02.25.19 | Artificial Intelligence

The debate in Paris in 1975 resonates even today in the world of machine learning. The topic: the nature of human cognition. Noam Chomsky, the noted linguist and intellectual, held that babies are born with in-built rules and instincts that help them develop the knowledge needed to navigate the world; Jean Piaget, the Swiss psychologist, argued rather that babies are effectively blank slates that acquire knowledge on-the-fly from their world experiences.

The nature of so-called deep learning, together with its associated fantasies and fears, would seem to pivot around the same question i.e. are machines simply blank slates, confined Piaget-style to lower-level learning through ongoing data streams, or may/must they be equipped with some sort of reasoning and learning capacity in order to achieve anything approaching what we might deem quasi-human? And, if it's the latter, is such enabling capability even programmable? The answer to those questions is the difference between real intelligence and the mere replication of intelligence. Further background: see PDF: How To Teach . . .

Whether "real" or "replicated," artificial intelligence looms large as we previously discussed in Inside China's Vast New Experiment In Social Engineering" (MM 1/15/18). We saw how private data aggregators triangulate countless input streams to score individuals in a unified system. Those data streams are then widened in scope to incorporate broader behavior parameters, often then fed into public oversight. Man is reduced to an algorithm. Is that not a base sort of intelligence?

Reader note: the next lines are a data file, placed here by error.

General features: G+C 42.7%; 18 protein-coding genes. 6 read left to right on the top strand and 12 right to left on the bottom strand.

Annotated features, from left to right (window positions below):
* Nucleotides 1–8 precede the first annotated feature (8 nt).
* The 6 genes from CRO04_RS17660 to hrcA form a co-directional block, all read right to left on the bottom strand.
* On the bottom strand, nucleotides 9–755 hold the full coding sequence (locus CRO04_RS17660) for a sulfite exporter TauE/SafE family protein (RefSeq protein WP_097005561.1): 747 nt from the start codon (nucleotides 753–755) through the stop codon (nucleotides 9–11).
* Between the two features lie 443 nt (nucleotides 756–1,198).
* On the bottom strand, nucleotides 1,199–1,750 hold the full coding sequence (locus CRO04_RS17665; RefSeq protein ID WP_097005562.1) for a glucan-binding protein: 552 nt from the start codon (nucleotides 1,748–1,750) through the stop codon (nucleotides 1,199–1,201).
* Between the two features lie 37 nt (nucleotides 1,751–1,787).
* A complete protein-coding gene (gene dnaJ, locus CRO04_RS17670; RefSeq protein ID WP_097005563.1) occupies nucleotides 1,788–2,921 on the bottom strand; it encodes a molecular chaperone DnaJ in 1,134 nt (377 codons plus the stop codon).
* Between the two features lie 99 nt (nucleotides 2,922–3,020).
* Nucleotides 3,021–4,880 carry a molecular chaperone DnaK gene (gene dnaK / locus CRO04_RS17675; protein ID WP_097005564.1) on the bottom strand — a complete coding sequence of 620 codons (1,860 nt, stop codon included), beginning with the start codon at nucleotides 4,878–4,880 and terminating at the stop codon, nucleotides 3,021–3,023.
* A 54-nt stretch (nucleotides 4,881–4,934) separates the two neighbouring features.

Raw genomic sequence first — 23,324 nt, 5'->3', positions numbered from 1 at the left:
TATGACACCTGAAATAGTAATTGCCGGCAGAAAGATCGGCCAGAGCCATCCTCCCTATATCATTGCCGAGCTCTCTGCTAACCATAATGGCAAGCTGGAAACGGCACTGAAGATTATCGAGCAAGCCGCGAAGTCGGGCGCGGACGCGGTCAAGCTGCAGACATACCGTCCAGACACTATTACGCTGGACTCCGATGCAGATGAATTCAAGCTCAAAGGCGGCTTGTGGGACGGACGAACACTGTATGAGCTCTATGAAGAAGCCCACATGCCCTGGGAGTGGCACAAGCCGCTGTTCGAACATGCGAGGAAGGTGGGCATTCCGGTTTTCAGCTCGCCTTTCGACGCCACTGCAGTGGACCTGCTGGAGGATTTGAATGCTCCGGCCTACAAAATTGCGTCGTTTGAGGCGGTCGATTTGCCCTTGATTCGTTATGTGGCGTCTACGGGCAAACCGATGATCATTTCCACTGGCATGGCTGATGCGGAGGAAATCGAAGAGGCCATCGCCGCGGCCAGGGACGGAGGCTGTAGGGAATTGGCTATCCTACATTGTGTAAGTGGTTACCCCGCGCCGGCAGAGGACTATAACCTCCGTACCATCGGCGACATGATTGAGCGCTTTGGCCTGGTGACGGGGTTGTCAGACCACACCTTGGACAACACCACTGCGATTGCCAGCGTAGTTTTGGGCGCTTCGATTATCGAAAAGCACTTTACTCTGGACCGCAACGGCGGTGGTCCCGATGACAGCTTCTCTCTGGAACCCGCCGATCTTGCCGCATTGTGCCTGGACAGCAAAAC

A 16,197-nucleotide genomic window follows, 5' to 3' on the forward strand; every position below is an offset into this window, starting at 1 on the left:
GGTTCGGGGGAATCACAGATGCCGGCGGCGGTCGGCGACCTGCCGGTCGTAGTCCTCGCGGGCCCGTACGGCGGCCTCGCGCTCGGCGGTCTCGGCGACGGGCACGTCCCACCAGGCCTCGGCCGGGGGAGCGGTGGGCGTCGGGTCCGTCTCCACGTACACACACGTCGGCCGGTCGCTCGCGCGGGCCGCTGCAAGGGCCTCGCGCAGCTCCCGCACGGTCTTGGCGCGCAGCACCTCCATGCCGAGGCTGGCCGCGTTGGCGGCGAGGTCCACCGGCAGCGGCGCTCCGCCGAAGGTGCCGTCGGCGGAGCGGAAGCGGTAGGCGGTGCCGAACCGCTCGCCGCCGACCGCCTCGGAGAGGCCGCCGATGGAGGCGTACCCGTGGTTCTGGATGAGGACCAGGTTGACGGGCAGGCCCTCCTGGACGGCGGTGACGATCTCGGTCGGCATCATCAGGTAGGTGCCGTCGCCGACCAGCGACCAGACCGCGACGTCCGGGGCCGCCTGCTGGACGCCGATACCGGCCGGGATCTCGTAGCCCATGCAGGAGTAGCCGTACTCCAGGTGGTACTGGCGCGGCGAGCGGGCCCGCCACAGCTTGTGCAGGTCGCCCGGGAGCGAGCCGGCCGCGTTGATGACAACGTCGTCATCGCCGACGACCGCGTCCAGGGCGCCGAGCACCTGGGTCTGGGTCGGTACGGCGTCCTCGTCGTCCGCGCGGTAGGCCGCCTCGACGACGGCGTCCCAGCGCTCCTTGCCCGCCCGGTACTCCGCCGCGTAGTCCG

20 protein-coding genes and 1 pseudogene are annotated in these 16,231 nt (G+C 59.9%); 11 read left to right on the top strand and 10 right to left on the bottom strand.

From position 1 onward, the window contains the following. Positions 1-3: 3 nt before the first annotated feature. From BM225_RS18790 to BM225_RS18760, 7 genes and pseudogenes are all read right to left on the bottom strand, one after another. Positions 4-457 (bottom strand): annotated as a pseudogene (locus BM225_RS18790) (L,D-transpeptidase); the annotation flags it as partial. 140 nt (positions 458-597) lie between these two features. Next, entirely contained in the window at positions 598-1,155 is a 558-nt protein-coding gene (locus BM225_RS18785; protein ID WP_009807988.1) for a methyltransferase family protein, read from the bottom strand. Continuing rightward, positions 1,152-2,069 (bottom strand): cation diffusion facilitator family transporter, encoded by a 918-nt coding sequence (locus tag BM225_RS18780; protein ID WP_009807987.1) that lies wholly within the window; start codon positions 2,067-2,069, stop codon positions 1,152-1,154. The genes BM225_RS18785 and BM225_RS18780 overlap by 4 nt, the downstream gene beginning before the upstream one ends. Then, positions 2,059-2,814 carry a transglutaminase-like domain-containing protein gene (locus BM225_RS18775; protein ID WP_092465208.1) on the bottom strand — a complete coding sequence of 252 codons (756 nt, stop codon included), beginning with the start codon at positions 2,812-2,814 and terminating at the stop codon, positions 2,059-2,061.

Yes, but not intelligence in the sense of what was at the heart of the Chomsky/Piaget debate i.e could a machine develop (the way a baby might) into some sentient state to, say, convincingly pass the Turing test (responding in ways indistinguishable from that of a human), develop an autonomous will (dystopian alert: to, say, kill on its own initiative), or exhibit what we call common sense? Could it participate as an equal in Bud W's poetry session?

The mere question underscores the immensity of what's at stake. Enter Kai-Fu Lee whose recent book captures it all just in its title, A.I. Superpowers: China, Silicon Valley, and the New World Order and who is the author of our discussion focus article What China Can Teach the U.S. About Artificial Intelligence . Mr. Lee seems to suggest that dominance in the field is shifting from discovery (research) to implementation -- the Chinese excelling in the latter (with its army of computer scientists, access to immense data streams, government incentives, and fewer civil liberty or privacy constraints) with the U.S. expected to excel on the technical/research side.

Don't be too sure about that last point. We were honored here at the club with a presentation by Liang Jiang -- chief of the Jiang group in applied physics (Yale) and summer participant in a joint program at C.U. on quantum information -- on the subject of "Quantum Computing." This A.I. initiative is as advanced as it comes. Forget circuit boards, transistors, capacitors and chips. They're so 2019. In fact, forget about the very idea of binary Ones and Zeroes. Enter Schroedinger's cat, qubits, and eigenstates.

Advanced research is increasingly in the public domain. A.I. ignores boundaries.

Steve SmithComment